Problems Polishing Malachite

Malachite is much more difficult to polish than harder minerals.
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Malachite is a green gemstone associated with copper deposits. Crystals are shaped like small, thick needles and can be found in sprays or puffball formations. The mineral may also take a mammillary form, resembling bubbles with agate-like banding. Aggregates of this mineral produce beautiful cabachons and beads. Because it is a soft mineral, registering only 3.5 to 4 on Mohs scale, it can be a problematic stone for lapidary artists.

Problems With Malachite

The main problem with malachite is that it is a soft stone. Soft stones are inherently more difficult to polish than hard minerals. Even the best of shines can be ruined easily or just fade over time. Overworking the stone in an attempt to make it retain the polish can damage the colorful banding that makes the stone so popular. Another problem with malachite is that it often contains copper. The copper sometimes spreads if the right polishing technique is not used, resulting in unattractive smeary or dull patches that hide the banding and the crisp green color of the mineral.

Tumbling Malachite

Tumbling is not the best or easiest way to polish malachite. Some people do put this material in tumblers with success, though. Your slab should be thickly cut throughout. You may put malachite in a tumbler with turquoise or jade, but don't add harder gemstone such as agate to the same barrel. Malachite wears down more rapidly than harder minerals, which may also break the softer stone. Oxide polishes may be used, but may also smear the stone if there is a high copper content. Fine diamond grit gives a good shine. 8000 diamond grit can be used sparingly and is fine enough to shine the stones well.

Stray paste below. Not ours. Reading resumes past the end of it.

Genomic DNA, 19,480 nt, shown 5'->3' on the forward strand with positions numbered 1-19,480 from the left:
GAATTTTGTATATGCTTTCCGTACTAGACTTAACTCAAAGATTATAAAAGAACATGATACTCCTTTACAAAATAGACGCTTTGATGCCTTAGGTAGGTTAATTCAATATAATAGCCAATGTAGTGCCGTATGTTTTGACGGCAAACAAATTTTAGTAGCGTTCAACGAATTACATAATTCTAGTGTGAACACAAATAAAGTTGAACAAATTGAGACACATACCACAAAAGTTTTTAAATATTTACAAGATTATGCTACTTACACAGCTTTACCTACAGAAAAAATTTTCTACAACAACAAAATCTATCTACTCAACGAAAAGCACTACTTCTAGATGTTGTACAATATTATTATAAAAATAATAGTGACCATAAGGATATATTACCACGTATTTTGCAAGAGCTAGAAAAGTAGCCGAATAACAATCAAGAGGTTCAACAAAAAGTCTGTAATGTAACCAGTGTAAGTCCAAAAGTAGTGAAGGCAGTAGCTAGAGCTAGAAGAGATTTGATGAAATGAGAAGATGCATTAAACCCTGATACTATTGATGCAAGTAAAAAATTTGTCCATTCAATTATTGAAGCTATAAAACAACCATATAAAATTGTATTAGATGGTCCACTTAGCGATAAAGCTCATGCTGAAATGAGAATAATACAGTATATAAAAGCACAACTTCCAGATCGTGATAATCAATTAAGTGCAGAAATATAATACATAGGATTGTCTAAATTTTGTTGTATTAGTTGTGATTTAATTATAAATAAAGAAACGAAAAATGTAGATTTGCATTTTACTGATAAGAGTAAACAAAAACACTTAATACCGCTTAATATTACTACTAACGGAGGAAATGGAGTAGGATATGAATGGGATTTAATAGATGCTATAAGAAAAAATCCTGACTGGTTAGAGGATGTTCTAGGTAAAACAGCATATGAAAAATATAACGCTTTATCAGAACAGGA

Normal Polishing

Never polish your malachite dry. The dust is toxic and can make you violently ill if you inhale it. While normal lapidary grinders are fine for grinding malachite cabochons, you do not want to use hard disk or belt sanders to polish them. Use a soft belt made of leather, or use cotton or felt bits and a drill or dremmel. Many people do fine with oxides for polish, but you do run a risk with them. If your malachite is high in copper content, however, fine diamond polishing grit is best. Use a fine grade such as an 8000 grit. Make a paste with the grit and oil and apply it to the polishing belt or disk. Be careful not to over polish.

Malachite in Jewelry

The polish on your malachite stone can be easily ruined or become dull over time. Protect your stone from household chemicals which dull the shine. Never use an ultrasonic cleaner to clean your stone. If the shine becomes dull, use a soft polishing cloth to gently buff the stone. If the stone refuses to buff to a shine, either take it to a jeweler to have it re-polished, or polish it yourself by carefully using a very fine diamond grit and a piece of felt or dremmel with a soft polishing bit. Do not over-buff your stone.

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